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- From: Sean Middleditch <smiddle twp ypsilanti mi us>
- To: xdg-list freedesktop org
- Subject: network connections
- Date: Tue, 30 Sep 2003 17:27:29 -0400
Most modern desktop systems are connected to a network (often the
Internet). One problem facing network connections is that of
impersistent connections - the machine isn't always connected to the
network, or not always connected to the Internet.
I've identified three scenarios:
1) Dialup and other on/off connections
2) Roaming users
3) Networks only occassionally connected to other networks
Of these three scenarios, the user either
a) has the power to initiate a connetion
b) does *not* have the power to initiate the connection
I'm not going to cover (b) situations, since those aren't something to
be solved in a desktop - its an admin/policy issue, not a software
The various utilities around today deal nicely with situation 2 -
roaming users that can control connectivity. They basically detect the
current network, and configure accordingly.
Situation 1 and 3 have been only partly solved to date. In both
situations, the user is required to manually run some application in
order to bring up a connection, either from her machine to a network, or
her current network to another network. The problem is, none of these
applications are integrated very cleanly with the desktop or desktop
Imagine a user with dialup who wants to check her email. In order to
do so now, she must:
1) open the dialer
2) initiate the connection
3) open evolution/mailer
On a certain other OS, and likely others, the user needs only open her
mailer. The mailer will detect that the mail server(s) cannot be
reached, and open the dialer for her, perhaps even initiating the
connection automatically (if she wishes).
What this needs on a Linux/UN*X box is rather simple: a standard
interface for requesting connectivity to a network.
The interface should have the following capabilities:
1) request a network by name
reason/use: the user may have multiple connection profiles, some
only for accessing certain private networks. the connection manger
can use the requested network information to default to an
appropriate profile; i.e., not bring up the VPN connection to the
office when Internet access is requested.
2) notify app of connection status on request
reason/use: when an application realizes it cannot connect to a
network (i.e., you access yahoo in mozilla, and get a network
unreachable error), the app will try to bring up the interface. if
the dialer interface doesn't then notify the app when the network
is up, the app can't automatically retry the connection for the,
unless it periodically polls. and then, it wont know to stop
polling if the connection cannot be made or the user declined the
3) non-interactive connections
reason/use: backgrounds tools may need access to a network at
periodic times. an automatic update utility, for example, or an
outgoing mail processor. (note: these are perhaps rare on a
desktop system, but still valid configurations.)
4) application blacklists/whitelists
reason/use: the user should be able to specify that application X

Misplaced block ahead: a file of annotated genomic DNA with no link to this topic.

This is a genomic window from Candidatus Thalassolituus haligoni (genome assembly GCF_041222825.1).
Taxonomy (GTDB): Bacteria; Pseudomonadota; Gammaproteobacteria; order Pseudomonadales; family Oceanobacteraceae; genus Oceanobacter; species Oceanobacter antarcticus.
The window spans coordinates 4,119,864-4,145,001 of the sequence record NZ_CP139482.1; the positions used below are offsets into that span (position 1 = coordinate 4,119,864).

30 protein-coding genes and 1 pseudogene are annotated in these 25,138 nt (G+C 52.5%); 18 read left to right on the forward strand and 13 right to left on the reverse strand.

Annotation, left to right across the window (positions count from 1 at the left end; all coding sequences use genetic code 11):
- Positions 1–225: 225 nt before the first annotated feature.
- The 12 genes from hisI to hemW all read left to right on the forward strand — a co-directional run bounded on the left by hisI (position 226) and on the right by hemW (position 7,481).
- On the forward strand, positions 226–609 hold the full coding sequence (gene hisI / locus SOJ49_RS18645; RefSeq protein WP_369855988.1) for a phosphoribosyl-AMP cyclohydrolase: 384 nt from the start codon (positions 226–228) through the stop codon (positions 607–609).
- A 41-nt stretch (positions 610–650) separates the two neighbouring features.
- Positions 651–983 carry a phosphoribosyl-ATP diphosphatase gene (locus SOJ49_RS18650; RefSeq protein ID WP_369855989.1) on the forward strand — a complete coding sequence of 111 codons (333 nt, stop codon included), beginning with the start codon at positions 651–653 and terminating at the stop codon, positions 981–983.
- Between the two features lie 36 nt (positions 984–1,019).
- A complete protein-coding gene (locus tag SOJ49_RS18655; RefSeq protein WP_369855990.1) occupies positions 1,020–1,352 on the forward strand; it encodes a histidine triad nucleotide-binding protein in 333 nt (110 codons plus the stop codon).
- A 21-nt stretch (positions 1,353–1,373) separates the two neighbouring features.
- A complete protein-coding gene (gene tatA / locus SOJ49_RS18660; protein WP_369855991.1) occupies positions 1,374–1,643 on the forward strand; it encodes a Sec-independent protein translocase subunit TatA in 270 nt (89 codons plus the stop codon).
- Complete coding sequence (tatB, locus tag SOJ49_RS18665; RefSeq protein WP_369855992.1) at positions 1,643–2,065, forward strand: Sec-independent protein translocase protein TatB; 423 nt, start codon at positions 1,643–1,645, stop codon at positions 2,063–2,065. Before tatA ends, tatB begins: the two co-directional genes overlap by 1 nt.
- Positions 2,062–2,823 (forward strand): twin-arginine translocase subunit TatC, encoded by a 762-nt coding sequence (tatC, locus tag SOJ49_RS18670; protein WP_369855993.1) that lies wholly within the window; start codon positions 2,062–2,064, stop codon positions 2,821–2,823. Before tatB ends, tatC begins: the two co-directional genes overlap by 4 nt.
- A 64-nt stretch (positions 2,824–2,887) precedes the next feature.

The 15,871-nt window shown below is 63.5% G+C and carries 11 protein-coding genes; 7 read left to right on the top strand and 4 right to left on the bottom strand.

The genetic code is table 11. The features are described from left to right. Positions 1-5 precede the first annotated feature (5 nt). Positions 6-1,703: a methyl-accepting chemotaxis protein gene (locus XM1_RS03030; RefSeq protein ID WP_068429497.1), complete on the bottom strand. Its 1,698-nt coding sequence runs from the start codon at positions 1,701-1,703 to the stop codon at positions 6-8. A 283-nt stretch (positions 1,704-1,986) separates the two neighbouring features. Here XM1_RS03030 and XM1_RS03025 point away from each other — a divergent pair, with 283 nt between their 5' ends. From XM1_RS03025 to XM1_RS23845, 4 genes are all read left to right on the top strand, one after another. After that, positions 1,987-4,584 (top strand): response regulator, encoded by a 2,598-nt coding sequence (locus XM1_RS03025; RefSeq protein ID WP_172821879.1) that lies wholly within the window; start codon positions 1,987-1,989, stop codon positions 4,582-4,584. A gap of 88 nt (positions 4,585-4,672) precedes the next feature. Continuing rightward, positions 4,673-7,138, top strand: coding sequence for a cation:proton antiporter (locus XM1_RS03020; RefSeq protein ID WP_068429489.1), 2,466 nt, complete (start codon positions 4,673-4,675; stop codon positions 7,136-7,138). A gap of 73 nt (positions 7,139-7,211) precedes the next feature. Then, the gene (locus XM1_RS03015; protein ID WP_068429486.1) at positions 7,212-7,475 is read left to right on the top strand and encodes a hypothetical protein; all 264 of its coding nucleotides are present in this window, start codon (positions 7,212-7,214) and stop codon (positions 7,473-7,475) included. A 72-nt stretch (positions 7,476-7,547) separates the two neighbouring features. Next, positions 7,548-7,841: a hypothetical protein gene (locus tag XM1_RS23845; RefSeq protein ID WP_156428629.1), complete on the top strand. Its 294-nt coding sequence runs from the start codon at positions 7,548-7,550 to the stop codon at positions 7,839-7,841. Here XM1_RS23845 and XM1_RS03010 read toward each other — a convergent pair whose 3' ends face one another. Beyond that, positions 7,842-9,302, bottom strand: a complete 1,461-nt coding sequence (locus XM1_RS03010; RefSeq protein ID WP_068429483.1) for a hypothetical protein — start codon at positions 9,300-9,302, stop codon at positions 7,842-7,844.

cannot request a connection (perhaps the app is buggy and requests
a connection at inappropriate or annoying times). this is
especially important if the user enabled non-interactive
connections. likewise, the user may have interactive-only
connections by default, but allow her mailer app to automatically
open a connection, as she uses it so often.
5) ability to use multiple backends
reason/use: for a simple PPP connection, wvdial or another tool is
easily usable. but what about custom VPN solutions? proprietary
cell phone connection systems? shared dialup connection managers?
each connection profile needs to be able to specify how to start,
stop, and query the connection's status, so that any kind of
connection manager can be plugged in, but the user (and app
developer) can be left with a single, clean API. It may or may not
be a good idea to also standardize the configuration interface for
a backend - it could be possible to use an XML settings definition
and have user input fed to a fourth script/tool for settings, but
that may be too limiting.
The system above needs three parts:
1) a standard interface for scripts/apps to request and query the
2) a user interface for selecting profiles on interactive connections,
or configuring available connections.
3) a standard configuration format/area for multiple user interfaces to
easily share connection profiles.
I'm thinking, D-BUS can be used for the app connect interface. A small
wrapper library can be provided of course to ease the use of the
Multiple interfaces would allow a custom GNOME dialer, perhaps a
modified KPPP for KDE, and other good-fit dialers for other desktops.
plus, nothing really says the user will be in a desktop; perhaps a
startup script for the OS detects that important hardware (like a video
card) has no usable driver, and wants to initiate a conncetion to
download an appropriate one. thus, a console UI would be quite useful,
What does everything think of this? I've tried to find every all the
important points, which I hope I've accomplished. If the above looks
alright, then it should be possible to start hammering out a more
technical proposal, including the D-BUS message interface, connection
backend protocol, and get a sample implementation up and running.
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